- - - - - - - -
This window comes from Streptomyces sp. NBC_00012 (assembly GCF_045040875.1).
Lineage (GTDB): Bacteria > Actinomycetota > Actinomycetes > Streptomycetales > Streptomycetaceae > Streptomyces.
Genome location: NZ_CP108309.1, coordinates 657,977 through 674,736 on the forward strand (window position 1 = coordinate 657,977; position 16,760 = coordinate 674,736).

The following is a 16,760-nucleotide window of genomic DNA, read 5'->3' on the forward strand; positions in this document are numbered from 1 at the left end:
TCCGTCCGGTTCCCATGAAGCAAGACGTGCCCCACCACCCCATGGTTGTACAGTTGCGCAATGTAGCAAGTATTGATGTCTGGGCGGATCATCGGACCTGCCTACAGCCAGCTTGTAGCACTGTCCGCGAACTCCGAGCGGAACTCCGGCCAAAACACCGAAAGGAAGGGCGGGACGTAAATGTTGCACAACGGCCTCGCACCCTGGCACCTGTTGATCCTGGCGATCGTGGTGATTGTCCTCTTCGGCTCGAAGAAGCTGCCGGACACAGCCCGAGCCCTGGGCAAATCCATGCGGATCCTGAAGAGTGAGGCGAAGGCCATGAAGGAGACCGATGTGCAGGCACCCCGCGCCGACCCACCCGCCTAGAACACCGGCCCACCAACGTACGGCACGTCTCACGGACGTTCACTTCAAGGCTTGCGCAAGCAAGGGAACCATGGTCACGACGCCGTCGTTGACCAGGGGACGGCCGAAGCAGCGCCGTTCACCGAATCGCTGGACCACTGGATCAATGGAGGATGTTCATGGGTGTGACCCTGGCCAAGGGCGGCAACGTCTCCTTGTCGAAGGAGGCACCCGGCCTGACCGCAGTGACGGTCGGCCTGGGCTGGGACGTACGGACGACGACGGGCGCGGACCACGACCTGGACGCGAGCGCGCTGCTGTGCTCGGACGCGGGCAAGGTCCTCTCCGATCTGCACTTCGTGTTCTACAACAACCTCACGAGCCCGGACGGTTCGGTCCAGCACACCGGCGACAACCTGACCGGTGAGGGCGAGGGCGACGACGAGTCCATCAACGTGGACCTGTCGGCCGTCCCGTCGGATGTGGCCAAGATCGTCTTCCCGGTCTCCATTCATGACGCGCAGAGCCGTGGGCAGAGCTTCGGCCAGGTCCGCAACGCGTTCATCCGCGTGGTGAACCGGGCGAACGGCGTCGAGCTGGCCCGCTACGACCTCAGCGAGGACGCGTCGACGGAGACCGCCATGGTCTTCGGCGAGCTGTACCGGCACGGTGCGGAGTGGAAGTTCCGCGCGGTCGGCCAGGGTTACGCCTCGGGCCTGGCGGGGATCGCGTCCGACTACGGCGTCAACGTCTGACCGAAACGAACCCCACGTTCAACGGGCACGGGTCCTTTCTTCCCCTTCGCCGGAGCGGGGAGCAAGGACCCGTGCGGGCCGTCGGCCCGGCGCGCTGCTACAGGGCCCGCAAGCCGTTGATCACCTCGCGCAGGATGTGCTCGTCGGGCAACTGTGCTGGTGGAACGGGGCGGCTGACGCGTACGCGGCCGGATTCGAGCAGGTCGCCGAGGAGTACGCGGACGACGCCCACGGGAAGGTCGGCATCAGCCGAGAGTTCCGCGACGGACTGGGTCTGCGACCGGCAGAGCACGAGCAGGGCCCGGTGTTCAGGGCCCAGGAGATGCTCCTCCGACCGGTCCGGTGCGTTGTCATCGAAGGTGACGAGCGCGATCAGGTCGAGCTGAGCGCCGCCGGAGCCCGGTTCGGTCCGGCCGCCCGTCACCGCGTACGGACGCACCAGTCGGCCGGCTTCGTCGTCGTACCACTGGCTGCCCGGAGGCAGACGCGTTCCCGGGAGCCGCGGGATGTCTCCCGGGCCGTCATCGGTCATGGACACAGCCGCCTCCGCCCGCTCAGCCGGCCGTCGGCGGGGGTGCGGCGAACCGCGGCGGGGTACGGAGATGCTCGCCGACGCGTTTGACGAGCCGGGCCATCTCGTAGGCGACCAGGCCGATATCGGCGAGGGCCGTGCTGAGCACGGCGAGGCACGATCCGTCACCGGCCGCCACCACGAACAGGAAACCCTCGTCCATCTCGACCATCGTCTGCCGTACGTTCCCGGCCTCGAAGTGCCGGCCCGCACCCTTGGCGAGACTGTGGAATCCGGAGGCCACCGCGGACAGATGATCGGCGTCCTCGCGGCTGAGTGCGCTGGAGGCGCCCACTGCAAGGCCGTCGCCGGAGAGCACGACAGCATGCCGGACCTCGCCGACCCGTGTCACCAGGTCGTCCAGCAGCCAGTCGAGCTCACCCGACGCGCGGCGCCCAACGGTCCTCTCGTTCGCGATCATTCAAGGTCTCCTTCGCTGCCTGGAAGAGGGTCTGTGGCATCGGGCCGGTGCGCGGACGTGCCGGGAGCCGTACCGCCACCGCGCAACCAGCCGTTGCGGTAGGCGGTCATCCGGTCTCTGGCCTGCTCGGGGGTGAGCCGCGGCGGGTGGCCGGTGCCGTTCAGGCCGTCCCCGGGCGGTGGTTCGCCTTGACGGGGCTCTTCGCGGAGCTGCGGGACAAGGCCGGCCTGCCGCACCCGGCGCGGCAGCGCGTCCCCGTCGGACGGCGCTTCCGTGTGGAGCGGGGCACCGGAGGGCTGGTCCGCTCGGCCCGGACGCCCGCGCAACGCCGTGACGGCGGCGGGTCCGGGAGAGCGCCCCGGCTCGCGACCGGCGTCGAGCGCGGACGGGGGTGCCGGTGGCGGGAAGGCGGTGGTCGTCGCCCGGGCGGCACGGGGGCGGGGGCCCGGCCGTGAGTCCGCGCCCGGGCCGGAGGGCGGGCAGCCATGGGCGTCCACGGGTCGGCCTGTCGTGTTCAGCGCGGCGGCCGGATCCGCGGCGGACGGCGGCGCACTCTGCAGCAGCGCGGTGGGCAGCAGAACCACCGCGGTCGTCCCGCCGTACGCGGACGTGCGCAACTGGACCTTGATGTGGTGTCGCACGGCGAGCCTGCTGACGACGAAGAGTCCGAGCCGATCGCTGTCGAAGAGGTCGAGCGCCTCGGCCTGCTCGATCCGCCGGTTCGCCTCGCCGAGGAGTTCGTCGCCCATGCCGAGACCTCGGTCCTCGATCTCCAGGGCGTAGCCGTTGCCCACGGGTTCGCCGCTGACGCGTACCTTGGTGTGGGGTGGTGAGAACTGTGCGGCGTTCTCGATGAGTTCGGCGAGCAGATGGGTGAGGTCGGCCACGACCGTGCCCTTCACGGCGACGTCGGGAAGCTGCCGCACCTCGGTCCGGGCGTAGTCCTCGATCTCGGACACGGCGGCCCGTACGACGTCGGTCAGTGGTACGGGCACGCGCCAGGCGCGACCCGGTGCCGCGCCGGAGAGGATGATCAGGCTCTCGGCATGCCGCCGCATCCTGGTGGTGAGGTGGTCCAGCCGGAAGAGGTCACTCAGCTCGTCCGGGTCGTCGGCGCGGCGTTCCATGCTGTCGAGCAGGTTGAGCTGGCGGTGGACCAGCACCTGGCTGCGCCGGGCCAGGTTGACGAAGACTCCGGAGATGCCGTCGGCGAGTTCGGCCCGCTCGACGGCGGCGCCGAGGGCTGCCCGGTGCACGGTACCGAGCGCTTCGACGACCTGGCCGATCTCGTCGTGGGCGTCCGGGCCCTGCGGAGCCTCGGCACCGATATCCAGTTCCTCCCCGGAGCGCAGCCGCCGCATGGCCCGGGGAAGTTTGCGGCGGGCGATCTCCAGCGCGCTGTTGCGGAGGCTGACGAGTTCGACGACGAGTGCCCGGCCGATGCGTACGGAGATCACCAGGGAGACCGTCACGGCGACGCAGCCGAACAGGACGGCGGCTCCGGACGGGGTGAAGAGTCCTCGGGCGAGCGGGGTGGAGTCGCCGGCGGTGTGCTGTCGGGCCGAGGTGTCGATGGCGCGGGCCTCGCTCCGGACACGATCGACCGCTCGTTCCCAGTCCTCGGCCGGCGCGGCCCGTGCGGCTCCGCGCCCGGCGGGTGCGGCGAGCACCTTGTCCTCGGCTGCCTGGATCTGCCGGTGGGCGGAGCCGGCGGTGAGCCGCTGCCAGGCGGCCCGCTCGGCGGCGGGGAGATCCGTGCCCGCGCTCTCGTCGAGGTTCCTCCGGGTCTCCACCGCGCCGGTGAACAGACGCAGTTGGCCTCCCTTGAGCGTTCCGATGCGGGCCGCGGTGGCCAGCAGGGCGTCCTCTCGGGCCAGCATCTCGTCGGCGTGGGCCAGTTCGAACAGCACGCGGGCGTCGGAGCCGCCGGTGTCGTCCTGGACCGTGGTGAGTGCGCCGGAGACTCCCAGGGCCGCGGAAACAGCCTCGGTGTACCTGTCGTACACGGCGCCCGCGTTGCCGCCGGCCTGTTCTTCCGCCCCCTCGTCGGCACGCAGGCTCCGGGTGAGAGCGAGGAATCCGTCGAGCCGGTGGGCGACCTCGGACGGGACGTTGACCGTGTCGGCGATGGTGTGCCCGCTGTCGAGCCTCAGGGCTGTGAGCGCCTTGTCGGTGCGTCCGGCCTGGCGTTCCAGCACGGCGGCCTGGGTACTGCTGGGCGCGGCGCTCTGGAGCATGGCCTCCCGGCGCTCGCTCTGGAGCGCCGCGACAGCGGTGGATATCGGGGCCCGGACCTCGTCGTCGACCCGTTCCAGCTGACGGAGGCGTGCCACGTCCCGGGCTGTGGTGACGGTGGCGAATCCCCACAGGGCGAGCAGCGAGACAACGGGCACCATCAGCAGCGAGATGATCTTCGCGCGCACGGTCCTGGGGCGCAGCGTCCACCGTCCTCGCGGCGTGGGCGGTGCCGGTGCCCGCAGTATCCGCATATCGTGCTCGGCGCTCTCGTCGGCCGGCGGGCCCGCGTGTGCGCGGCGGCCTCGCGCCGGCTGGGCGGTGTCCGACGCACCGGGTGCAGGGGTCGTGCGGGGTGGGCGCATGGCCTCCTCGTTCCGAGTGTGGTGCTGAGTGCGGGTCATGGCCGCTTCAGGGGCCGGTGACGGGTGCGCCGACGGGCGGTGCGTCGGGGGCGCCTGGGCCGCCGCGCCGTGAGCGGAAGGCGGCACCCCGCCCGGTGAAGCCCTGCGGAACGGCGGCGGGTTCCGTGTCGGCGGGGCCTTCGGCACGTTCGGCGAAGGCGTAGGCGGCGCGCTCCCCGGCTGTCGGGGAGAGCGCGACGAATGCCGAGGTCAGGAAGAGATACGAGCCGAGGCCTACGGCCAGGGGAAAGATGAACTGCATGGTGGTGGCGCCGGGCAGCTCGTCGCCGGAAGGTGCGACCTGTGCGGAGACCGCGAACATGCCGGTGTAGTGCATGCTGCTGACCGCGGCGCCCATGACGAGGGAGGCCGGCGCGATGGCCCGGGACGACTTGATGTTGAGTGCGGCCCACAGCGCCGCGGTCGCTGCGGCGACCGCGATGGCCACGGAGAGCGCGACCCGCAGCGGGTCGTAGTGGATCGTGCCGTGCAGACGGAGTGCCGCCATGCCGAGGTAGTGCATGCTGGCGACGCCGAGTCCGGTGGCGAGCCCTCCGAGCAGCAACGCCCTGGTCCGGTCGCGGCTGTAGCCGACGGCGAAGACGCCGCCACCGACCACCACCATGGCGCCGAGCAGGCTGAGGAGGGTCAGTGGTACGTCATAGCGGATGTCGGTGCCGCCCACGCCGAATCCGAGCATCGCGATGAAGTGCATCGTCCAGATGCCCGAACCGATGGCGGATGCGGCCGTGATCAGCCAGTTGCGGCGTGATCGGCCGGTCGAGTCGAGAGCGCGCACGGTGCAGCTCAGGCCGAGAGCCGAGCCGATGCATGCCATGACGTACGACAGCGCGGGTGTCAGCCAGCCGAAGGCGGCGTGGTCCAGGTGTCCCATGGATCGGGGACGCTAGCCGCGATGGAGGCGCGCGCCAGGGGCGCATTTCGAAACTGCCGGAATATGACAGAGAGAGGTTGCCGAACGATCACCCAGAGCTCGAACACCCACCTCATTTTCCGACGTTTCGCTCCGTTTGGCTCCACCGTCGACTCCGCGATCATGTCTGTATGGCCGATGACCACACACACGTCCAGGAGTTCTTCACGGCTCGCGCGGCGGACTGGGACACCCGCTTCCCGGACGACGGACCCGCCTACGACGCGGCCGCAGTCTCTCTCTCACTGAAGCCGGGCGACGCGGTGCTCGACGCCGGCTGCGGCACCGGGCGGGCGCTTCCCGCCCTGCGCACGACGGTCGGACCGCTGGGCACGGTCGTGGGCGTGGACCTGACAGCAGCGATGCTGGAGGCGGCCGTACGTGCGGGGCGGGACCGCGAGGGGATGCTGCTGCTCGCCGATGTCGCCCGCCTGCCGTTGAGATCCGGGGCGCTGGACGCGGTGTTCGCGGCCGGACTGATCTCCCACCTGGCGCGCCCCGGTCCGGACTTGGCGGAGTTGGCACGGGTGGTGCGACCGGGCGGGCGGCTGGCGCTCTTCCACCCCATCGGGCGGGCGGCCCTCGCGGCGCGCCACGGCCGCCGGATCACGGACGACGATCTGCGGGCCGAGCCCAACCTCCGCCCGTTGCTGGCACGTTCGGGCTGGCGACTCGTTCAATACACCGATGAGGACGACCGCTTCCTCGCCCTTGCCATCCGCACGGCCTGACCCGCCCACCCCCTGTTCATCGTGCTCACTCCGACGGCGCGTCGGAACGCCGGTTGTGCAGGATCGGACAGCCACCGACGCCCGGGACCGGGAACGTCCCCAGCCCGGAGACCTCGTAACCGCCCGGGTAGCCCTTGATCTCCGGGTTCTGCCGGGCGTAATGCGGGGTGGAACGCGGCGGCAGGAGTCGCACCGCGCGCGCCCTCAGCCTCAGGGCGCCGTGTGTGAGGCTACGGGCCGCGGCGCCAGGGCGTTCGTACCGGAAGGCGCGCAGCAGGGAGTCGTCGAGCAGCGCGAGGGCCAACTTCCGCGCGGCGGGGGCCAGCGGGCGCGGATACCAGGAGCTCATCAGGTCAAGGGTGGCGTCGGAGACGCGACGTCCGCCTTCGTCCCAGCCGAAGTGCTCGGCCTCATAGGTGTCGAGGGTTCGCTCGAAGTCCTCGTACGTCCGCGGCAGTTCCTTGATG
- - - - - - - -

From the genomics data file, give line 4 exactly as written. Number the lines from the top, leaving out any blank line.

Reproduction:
The following is a 16,760-nucleotide window of genomic DNA, read 5'->3' on the forward strand; positions in this document are numbered from 1 at the left end: